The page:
Do you agree that operating government faster can improve the quality of services?

Make Government Faster By Focusing On The Space Between Tasks

January 23, 2012

This is part 2 of my series on Ken Miller’s  great book Extreme Government MakeoverIn part 1 I explained how Miller describes government as a house where the important work goes on in the pipes hidden from public view behind walls. Miller’s position is that the problem with government is that it cannot meet the demand for its services becuase the pipes of government are a rusted tangled mess, which makes it difficult to moves things through in a smart, fast, cheap way.

Miller claims that he can make your program, department or agency operate 80% faster. How? Not by making employees work faster but by making the time between tasks faster. According to Miller the space between tasks is where opportunity lies for improving government performance.

Miller states: “The actual work time — the labor in a process — typically consumes less than 5 percent of the total time a customer experiences. Ninety-five percent of the time a customer spends in our pipes, nothing is happening.”

Miller has five strategies to make your systems faster. They’re focused on that 95 percent of the time that gets lost in the system — not the 5 percent in which the actual labor takes place.

Strategy #1: Triage  

Most pipes in government are of the one-size-fits-all variety. We have one long, twisted pipe, and we make every customer travel through it. One of the most powerful strategies for speeding the flow is to actually create more pipes — that is, give customers other pathways they can travel.

Strategy #2: Simultaneous Processing 

Our pipes are divided into sections, and the water must travel through these sections one at a time. For example, building permits move from plan reviewers to code enforcement to the fire marshal and then the public health department. Your expense account goes to your supervisor, then her boss, then his boss, and then over to accounting, where it is reviewed and then processed and then approved. One of the simplest tactics for moving water through our pipes more quickly is to use simultaneous or parallel processing.

Strategy #3: Bust Your Bottleneck

In your whole agency, I’d bet there aren’t more than five places that are kinking your pipes. So how do you find your bottleneck? The simplest way is to go out and look for it. Put your waders on and find the puddles. In front of every bottleneck there’s usually a pile. It can be physical (stacks of paper, rows of file cabinets, overflowing inboxes) or virtual (a pending file, a queueing system, a workflow management system).

Strategy #4: Quit Your Batching

Batch processing holds one customer hostage to a larger group. Batches can be quantity-based or time-based. A quantity-based batch would be something like waiting until we have 100 applications before we send them on to the next unit to be reviewed. A time-based batch would be, say, a policy to only process payments on the third Thursday of the month. In either case, the customer does not flow smoothly through the pipe. Instead, he has to wait.

With a batch, we’re essentially adding a dam mechanism into the pipe: Water gets stopped until the level rises to a certain point. Then all that water floods into the next section of the pipe at the same time, which often creates backlog. Again, we have sitting water with all of its side effects: phone calls, tracking mechanisms, expediting, and so on. In an effort to save work, we create work.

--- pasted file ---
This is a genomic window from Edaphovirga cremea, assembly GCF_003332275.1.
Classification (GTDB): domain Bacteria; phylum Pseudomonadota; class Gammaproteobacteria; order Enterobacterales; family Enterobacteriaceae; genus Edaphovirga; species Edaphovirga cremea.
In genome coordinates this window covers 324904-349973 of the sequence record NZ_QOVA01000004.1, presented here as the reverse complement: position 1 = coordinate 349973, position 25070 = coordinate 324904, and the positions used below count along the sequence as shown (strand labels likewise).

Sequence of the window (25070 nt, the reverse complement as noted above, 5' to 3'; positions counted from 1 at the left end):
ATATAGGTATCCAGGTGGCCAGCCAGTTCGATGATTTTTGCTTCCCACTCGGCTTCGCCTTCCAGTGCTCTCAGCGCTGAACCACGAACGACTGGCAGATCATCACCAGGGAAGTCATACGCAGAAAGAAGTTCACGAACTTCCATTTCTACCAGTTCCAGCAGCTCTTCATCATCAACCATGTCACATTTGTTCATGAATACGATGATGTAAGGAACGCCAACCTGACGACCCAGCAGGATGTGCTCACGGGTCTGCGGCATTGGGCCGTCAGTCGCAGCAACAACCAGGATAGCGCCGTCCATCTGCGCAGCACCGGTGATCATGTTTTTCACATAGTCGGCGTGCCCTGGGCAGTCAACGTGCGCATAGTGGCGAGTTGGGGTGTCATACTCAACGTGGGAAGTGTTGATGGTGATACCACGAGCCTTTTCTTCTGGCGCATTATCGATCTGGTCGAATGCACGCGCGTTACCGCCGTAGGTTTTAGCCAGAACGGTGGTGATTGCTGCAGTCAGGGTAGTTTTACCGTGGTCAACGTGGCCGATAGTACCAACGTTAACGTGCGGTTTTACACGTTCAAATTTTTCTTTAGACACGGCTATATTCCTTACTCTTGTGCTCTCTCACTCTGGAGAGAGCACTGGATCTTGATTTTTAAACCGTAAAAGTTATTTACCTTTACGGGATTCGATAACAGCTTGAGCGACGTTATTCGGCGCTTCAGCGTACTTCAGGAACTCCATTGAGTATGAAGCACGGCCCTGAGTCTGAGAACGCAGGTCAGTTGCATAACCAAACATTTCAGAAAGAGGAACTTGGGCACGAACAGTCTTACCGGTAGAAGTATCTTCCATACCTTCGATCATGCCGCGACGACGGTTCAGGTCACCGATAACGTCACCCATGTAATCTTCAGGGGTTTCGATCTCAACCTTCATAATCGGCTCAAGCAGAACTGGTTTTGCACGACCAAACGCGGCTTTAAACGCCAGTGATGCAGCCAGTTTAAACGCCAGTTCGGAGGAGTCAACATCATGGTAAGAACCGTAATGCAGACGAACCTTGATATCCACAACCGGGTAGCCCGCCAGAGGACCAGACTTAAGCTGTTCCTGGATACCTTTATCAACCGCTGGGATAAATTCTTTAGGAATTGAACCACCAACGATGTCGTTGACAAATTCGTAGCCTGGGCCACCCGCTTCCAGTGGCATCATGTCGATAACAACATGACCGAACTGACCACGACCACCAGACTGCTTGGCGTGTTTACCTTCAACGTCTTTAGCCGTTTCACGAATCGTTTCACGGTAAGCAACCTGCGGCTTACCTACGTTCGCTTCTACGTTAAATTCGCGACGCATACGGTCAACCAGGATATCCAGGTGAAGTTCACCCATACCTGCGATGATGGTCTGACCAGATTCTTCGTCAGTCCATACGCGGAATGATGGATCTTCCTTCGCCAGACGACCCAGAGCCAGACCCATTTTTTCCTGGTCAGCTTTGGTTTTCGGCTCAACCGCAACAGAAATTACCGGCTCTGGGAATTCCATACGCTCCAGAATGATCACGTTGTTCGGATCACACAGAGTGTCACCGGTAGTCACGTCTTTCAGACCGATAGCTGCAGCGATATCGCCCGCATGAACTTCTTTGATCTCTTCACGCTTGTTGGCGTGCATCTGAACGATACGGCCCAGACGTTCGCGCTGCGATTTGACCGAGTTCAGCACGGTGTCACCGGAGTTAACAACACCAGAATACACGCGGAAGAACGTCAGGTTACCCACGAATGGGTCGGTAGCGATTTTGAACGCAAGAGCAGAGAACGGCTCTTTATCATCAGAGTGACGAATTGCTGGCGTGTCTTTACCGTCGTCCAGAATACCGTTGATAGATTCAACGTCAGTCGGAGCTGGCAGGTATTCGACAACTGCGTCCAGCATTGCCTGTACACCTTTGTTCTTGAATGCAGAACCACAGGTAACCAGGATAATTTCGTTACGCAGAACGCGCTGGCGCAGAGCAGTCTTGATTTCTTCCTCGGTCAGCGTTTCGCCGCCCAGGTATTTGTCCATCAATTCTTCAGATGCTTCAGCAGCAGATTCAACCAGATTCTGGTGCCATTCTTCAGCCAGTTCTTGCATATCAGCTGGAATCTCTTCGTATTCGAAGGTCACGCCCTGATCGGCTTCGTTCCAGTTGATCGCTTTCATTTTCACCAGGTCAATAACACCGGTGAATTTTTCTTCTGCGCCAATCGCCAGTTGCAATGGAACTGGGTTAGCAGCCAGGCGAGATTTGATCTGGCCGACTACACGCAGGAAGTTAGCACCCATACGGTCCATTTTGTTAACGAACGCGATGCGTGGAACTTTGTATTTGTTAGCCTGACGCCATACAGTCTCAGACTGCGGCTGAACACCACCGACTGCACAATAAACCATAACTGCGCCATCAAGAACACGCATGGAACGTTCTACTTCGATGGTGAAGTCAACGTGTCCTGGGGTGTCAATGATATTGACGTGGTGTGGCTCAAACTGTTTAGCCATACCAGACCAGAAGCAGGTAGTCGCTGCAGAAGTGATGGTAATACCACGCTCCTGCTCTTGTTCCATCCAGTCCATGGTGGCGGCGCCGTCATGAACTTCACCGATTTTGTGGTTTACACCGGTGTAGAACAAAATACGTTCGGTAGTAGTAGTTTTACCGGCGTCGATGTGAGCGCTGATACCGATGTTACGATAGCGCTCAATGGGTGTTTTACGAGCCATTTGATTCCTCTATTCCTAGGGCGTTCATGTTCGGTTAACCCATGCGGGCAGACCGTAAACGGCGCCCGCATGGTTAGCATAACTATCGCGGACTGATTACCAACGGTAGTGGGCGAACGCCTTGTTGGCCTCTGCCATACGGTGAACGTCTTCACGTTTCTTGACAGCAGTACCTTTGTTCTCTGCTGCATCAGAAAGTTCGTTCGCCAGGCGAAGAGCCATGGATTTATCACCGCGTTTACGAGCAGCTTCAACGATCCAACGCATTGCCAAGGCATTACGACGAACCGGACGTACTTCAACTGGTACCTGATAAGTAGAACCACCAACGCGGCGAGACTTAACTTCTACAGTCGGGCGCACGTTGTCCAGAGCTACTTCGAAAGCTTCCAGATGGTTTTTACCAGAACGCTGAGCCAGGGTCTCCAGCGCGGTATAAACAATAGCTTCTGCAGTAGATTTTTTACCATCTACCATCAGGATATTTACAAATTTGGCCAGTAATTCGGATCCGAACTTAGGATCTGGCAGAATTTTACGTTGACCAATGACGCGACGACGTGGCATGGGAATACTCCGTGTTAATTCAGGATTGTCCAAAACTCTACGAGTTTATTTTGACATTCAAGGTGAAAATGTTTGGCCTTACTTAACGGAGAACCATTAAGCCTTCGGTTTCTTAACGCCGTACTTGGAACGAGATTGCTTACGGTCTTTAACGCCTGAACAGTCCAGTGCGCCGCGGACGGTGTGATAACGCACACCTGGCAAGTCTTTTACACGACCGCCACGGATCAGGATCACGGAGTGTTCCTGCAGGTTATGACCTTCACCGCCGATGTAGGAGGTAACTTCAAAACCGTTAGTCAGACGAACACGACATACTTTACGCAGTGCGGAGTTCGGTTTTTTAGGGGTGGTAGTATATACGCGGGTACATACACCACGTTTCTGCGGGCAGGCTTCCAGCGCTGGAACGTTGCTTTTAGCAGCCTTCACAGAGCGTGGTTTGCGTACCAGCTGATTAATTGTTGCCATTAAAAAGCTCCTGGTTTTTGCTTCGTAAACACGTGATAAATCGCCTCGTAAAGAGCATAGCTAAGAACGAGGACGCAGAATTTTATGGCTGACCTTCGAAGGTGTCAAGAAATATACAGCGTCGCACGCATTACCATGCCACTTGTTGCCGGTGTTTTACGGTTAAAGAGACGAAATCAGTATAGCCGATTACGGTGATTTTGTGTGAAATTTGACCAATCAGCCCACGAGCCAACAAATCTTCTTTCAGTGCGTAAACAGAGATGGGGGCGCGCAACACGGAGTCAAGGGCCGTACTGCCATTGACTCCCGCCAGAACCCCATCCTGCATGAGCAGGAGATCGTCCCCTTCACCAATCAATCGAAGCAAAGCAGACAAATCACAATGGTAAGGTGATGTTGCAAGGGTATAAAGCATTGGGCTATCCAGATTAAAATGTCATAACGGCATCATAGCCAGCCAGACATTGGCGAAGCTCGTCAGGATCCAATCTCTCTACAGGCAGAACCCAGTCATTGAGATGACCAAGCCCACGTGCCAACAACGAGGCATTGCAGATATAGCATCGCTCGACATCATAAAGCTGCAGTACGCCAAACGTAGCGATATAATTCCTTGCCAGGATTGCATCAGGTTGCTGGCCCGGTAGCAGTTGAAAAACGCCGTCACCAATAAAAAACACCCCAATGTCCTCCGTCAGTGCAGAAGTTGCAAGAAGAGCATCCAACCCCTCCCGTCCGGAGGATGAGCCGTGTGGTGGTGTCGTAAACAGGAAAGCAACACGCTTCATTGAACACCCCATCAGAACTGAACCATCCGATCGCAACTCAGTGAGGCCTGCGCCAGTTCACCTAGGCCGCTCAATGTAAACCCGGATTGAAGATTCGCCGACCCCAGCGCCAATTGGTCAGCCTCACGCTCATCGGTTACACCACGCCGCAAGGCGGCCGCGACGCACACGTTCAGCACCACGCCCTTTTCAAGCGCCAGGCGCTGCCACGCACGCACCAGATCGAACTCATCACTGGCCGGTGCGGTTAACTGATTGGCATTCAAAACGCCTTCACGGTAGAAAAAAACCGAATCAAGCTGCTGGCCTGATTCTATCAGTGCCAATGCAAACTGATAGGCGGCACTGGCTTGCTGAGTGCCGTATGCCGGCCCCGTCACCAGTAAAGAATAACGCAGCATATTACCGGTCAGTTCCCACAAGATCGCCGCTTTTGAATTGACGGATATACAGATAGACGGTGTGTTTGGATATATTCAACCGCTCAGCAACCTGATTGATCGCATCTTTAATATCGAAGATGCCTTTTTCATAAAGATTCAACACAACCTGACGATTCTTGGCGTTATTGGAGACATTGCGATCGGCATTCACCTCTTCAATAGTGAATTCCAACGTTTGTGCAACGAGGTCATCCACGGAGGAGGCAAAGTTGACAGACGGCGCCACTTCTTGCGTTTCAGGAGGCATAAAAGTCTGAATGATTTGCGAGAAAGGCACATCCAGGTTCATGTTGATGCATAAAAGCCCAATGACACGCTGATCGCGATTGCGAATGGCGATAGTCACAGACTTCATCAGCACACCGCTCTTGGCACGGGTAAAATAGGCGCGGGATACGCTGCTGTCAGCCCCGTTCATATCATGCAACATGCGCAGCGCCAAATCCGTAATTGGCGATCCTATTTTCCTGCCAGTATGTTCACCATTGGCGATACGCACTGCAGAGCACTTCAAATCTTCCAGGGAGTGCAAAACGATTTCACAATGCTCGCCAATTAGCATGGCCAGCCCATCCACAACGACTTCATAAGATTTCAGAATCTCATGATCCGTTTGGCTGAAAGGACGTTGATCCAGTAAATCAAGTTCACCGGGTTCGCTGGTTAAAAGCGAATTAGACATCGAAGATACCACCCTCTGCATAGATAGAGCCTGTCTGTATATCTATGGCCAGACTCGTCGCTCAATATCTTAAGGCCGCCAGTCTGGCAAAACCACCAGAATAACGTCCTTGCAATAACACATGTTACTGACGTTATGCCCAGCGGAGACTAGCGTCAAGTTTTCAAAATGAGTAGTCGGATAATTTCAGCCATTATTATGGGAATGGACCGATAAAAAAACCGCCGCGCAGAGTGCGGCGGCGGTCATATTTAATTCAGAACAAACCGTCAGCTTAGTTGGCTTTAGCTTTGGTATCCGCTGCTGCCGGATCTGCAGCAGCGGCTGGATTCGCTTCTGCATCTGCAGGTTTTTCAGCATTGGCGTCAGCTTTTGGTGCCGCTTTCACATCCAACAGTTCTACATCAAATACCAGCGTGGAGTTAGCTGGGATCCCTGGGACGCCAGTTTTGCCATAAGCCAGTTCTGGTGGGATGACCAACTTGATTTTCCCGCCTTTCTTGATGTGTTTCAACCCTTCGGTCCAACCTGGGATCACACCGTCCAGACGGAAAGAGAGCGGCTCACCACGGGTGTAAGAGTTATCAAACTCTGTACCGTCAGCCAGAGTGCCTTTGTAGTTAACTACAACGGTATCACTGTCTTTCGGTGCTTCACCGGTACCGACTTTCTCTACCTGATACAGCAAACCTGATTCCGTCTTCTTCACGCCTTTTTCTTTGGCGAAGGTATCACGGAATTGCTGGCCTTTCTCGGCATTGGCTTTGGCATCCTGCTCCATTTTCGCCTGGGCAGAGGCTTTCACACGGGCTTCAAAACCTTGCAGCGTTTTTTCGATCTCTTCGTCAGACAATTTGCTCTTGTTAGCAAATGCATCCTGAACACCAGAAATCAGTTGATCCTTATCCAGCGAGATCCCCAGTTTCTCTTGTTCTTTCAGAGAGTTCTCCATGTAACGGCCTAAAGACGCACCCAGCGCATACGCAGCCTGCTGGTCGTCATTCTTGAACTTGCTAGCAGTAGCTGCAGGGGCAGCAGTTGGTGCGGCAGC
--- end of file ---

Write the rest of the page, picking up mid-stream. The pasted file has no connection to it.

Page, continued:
Strategy # 5: Eliminate Backlog

The DMV is actually a great case study of the effects of backlog; you can literally watch the effects of falling a little behind manifest themselves every day. An office can open at 8 a.m., fall a little behind by 9:15, and by noon there are fifty angry people standing in line. The reason this happens with DMV offices actually has nothing to do with the productivity of the employees. It’s a function of random variation. At DMV offices (or food stamp offices or public-assistance offices), the number of customers who show up at any one time is completely random. With the exception of lunchtime, there’s no rhyme or reason. There is as much probability of four people showing up as forty. If four people arrive at the same time, the office is fine. But if forty people show up at once, the game is over and the office is wrecked for the rest of the day.

Fast-food restaurants also have the same problem of unpredictable customer patterns, with the obvious exception of mealtimes. That is, there is as much a chance of two customers walking in as twenty. If you’ve ever been at McDonald’s when a bus full of customers shows up, then you have seen the chain’s very sophisticated process for dealing with this. It’s called “BUS!” That is, when a bus is spotted rolling into the parking lot, an employee screams “BUS!” and the entire restaurant is transformed. Managers and supervisors stop what they’re doing and double-man the counters. Cooks start making popular items as fast as they can. All hands are on deck to get the line of customers served as quickly as possible — because if they don’t, the lines will be with them all day long. The whole day will be wrecked.

Armed with this insight, Miller created a “bus” process for the DMVs. Whenever a large group of customers all showed up at once, the entire office transformed. The managers came out of their offices and double-manned the counters. Back-office paperwork specialists came out to work the lines. Everybody pitched in until the line was gone, and then they went back to their regular jobs. It was an amazing thing to watch as everybody cooperated with each other. It was hard work, but the benefits were astounding. By not getting a little bit behind, they never got a lot behind. And life in the office got a lot better.